There is a story from the Cold War that may be apocryphal but deserves to be true. It’s difficult enough to teach any one system of jurisprudence, an Oxford professor of comparative jurisprudence was asked, but how do you teach comparative systems? ‘The trick’, he replied, ‘is to remember there are only four root systems’. In England everything is permitted unless specifically prohibited in law. In Germany, anything not specifically permitted is forbidden. In France, everything is prohibited in theory but permitted in practice. In the Soviet Union, everything is permitted in principle but proscribed in practice.
Ridd’s High Court verdict, less Solomon’s judgment than Kafka’s bureaucracy, in effect puts academic freedom into the last of the four categories. Janet Albrechtsen, Henry Ergas and George Williams are among those who believe it’s ‘a mighty blow for academic freedom’ and a big smackdown of James Cook University. In a critical defence of intellectual freedom as the foundation stone of society’s search for truth in the contested marketplace of ideas, they hold, the court upheld Ridd’s right to challenge colleagues robustly. Yet Ergas acknowledges that ‘whether the issue of the breaches of confidentiality can be so neatly severed from the exercise of intellectual freedom’ is ‘questionable’. Morgan Begg in the Australian and James Allan and Matthew Lesh in The Speccie argue the contrary position.
For practical purposes, the Court accepted the importance of academic freedom in principle but ruled that a university can conduct an investigation in secret and compel academics to silence, even with their spouse. Among other consequences, this would prevent the academic from raising funds to fight the case. Begg calls out this ‘star chamber disciplinary system’ as a violation of natural justice. Lesh highlights the Catch-22 in which it entraps academics, referencing Joseph Heller’s 1961 novel in which, to escape highly dangerous bombing raids, an officer could plead insanity, but the very fact of doing so proved his sanity and the appeal was rejected.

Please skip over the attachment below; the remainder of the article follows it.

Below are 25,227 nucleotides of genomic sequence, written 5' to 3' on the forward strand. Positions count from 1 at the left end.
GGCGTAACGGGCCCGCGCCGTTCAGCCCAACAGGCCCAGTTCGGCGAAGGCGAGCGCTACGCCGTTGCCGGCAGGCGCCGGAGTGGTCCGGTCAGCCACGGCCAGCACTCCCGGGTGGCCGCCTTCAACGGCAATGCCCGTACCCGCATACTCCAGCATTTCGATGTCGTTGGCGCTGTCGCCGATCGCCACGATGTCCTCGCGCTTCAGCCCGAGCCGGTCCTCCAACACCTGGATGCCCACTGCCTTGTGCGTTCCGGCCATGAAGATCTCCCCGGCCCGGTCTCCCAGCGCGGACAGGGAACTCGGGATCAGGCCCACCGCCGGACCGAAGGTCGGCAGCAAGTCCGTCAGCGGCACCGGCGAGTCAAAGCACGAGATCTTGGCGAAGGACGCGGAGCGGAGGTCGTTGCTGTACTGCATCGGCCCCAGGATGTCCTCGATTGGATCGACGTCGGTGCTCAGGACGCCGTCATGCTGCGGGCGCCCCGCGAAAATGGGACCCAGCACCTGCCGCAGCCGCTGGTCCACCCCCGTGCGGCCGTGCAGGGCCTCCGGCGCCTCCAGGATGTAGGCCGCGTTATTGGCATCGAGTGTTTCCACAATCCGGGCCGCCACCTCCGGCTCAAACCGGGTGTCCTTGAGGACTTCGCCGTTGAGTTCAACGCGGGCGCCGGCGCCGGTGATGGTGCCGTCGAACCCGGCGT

I write firstly as someone born in India shortly after independence with an appreciation of the role played by the powerful, independent and activist Supreme Court of India (SCI) as the custodian of the constitutional values of the Republic. It rarely defers to the executive in any area of governance no matter how sensitive. If anything, it has too often overstepped into legislative and executive domains. It’s been aided in this role by two unusual features. As well as comprehensive appellate jurisdiction, it has exclusive original jurisdiction (cases heard directly in the SCI) in disputes between different states, and between one or more states and the central government. Under Article 32, citizens also have the right to move the SCI directly for the enforcement of fundamental rights enshrined in the Constitution. Second, since the 1980s it has institutionalised ‘public interest litigation’ whereby people with no direct standing in a dispute can nonetheless initiate legal action on matters of public interest. In part this was a reaction to the shameful capitulation by the SCI to Indira Gandhi’s Emergency (1975–77), that was similar to the current unlimited, unchecked and unaccountable expansion of state power using the public health emergency. Justifying the practice, in S.P. Gupta v. Union of India (1981) the SCI held: ‘it must not be forgotten that procedure is but a handmaiden of justice and the cause of justice can never be allowed to be thwarted by any procedural technicalities’. Contrast this with our High Court’s prioritisation of procedural requirements of a university’s code of conduct over intellectual freedom.